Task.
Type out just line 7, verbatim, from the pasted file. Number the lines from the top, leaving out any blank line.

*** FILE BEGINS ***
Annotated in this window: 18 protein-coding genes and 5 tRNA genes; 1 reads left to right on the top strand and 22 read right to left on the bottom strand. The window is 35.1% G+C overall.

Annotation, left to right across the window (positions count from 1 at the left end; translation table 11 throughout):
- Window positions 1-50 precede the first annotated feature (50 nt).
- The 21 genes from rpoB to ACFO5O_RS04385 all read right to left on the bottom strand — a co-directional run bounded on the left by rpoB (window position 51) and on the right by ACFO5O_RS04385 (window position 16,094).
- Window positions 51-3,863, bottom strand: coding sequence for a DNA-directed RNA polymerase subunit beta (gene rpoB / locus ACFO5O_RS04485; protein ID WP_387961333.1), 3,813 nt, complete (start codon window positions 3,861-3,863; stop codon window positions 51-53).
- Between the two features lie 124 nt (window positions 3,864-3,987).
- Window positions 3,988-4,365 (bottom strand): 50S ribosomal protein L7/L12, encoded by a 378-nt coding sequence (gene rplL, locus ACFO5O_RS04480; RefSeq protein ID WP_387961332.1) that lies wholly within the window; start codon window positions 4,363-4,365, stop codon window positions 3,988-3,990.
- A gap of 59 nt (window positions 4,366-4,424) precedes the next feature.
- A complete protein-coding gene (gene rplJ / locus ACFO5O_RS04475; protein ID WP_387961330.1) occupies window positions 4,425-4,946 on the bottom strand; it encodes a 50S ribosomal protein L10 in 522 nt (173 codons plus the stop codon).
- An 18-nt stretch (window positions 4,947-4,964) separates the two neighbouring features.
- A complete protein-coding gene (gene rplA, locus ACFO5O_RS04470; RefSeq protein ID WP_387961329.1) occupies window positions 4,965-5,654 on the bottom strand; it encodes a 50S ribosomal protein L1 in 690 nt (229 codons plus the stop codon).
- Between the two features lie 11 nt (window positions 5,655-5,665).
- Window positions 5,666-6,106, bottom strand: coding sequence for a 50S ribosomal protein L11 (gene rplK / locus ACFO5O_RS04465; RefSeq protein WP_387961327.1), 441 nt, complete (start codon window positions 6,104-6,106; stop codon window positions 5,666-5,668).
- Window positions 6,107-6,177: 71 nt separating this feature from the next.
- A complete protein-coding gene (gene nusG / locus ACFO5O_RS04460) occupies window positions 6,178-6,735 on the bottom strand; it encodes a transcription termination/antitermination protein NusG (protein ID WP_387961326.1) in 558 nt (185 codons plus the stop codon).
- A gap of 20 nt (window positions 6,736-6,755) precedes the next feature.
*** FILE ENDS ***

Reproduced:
- Window positions 3,988-4,365 (bottom strand): 50S ribosomal protein L7/L12, encoded by a 378-nt coding sequence (gene rplL, locus ACFO5O_RS04480; RefSeq protein ID WP_387961332.1) that lies wholly within the window; start codon window positions 4,363-4,365, stop codon window positions 3,988-3,990.